The leaders of NATO held an emergency session Thursday as U.S. President Donald Trump threatened to upend the alliance over what he perceives as European nations freeloading off U.S. military spending.
Trump claimed victory after the talks, stressing European commitments to bolster their own defense budgets but providing no details about any changes to existing agreements on spending. French President Emmanuel Macron later disputed that allies had agreed to change their defense spending.
“I told people that I’d be very unhappy if they did not up their commitments very substantially,” Trump said, adding he hoped to eventually get allies to increase their spending to 4 percent of gross domestic product. He told reporters that he still believes he can withdraw the United States from NATO, but that he thought such a move would be unnecessary.
Trump spent the two-day summit blasting allies, including going after Germany for a planned gas pipeline with Russia, declaring Berlin was “totally controlled by Russia” and prompting German Chancellor Angela Merkel to push back by pointing at her own experience as a youth in communist East Germany during the Cold War.
European allies have openly questioned the U.S. commitment to NATO and worried about Trump’s own dealings with Russia as he prepares to sit down with President Vladimir Putin on Monday in Helsinki.
Trump’s remarks continue a showdown with European allies after his refusal to sign on to a routine declaration following a G-7 summit in Canada last month amid ongoing disputes over tariffs and other trade issues.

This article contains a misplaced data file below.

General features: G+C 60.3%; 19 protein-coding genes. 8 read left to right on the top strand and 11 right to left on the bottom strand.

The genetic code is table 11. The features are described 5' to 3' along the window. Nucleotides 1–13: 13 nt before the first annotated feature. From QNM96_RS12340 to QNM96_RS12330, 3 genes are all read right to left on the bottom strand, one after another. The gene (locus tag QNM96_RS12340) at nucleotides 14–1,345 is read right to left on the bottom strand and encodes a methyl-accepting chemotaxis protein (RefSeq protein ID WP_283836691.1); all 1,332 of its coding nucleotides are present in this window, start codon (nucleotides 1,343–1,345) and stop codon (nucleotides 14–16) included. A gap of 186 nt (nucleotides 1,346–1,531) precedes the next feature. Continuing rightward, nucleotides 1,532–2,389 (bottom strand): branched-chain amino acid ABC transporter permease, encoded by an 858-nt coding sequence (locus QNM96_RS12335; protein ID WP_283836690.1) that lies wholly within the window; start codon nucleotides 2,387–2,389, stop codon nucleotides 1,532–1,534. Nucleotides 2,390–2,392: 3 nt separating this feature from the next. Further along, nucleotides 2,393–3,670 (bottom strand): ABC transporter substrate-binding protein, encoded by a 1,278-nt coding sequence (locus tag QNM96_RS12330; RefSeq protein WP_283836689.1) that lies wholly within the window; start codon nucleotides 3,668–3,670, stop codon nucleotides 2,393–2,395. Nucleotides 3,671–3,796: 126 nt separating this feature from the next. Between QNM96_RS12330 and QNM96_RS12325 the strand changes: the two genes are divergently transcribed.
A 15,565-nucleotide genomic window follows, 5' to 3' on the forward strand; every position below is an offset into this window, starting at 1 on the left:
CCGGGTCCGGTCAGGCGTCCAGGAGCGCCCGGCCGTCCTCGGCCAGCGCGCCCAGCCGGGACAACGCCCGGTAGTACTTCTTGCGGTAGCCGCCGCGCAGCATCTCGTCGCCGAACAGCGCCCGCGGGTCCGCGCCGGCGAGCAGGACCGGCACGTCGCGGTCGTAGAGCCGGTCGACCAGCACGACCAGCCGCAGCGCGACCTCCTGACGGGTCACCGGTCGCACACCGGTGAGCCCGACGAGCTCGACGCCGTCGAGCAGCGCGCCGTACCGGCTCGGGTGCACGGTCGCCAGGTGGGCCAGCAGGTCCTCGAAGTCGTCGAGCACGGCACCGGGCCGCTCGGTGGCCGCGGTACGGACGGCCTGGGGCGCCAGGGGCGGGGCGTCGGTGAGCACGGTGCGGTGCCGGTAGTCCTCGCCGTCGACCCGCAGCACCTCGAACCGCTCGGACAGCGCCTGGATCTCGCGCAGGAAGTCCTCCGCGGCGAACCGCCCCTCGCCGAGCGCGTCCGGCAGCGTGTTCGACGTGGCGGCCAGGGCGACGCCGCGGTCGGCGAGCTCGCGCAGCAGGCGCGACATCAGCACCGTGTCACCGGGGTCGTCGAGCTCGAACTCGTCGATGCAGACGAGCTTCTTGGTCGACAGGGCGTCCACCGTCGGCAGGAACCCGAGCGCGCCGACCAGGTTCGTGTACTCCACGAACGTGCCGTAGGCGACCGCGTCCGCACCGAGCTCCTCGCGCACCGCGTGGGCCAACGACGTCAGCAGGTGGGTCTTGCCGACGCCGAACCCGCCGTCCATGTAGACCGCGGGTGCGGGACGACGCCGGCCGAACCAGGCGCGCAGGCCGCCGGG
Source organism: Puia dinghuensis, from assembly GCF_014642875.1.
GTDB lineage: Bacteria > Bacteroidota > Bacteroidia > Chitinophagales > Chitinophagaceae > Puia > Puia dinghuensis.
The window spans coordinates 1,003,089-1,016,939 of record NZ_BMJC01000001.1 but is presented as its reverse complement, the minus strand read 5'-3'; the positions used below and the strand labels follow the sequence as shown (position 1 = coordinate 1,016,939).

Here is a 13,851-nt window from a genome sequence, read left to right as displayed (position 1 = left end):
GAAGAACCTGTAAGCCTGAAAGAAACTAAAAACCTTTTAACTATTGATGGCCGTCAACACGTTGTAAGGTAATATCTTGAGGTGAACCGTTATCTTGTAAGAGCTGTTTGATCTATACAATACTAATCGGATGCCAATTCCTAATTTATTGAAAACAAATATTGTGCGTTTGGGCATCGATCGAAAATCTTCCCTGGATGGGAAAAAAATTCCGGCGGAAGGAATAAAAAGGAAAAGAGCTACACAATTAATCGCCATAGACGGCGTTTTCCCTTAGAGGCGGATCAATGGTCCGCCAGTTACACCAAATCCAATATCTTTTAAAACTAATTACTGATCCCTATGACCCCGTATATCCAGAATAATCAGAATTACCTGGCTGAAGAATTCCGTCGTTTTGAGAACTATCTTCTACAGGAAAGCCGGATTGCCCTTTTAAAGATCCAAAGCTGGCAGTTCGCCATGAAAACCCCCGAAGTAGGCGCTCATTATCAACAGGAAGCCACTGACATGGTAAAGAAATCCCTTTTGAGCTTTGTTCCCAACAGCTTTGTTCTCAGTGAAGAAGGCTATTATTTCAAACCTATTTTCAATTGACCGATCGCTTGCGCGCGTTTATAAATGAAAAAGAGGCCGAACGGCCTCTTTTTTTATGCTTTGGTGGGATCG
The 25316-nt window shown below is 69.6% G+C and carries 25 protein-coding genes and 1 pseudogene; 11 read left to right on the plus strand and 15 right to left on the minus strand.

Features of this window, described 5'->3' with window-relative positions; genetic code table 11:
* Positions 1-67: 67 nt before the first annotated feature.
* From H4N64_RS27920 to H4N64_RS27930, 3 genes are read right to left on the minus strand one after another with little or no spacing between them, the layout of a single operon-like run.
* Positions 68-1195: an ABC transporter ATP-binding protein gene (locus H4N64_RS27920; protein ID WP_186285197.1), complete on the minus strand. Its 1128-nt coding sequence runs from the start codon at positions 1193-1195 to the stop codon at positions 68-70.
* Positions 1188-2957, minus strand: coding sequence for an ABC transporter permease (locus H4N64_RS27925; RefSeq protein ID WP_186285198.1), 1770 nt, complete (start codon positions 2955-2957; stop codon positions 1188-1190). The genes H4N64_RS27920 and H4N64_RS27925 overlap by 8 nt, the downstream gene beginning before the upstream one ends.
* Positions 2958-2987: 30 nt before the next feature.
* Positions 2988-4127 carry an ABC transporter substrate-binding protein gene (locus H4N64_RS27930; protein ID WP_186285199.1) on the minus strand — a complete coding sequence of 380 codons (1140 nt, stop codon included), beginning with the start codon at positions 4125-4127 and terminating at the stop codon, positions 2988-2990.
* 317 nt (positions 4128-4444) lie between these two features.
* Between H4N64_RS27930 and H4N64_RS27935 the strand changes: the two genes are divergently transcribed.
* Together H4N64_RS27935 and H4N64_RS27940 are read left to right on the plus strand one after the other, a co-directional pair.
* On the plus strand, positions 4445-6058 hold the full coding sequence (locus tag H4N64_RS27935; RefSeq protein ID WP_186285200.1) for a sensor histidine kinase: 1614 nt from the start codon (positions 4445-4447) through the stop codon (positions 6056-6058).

His first visit to NATO last year left allies feeling uncertain after he removed a passage from a speech that would have explicitly reaffirmed the U.S. commitment to defend member states from attack (though he later did so), and some have expressed fear that his meeting with Putin directly following this week’s summit could cause him to weaken commitments to former East bloc nations in the alliance.
U.S. leaders have long urged the rest of the alliance to bolster its defense budget. Figures released by NATO ahead of the gathering show just four other members now spend 2 percent of their GDP on defense, and several others fall just short.
NATO Secretary-General Jens Stoltenberg welcomed Trump’s push for more defense spending while also underscoring the importance of the alliance to the United States.
“There is a new sense of urgency due to President Trump’s strong leadership on defense spending,” he said Thursday. “Today, all allies agreed to redouble their efforts. And this will make NATO stronger.”
Europeans weren’t the only ones stressing the importance of the alliance; Congress this week passed a nonbinding resolution, underscoring the U.S. role in NATO. —Anne K. Walters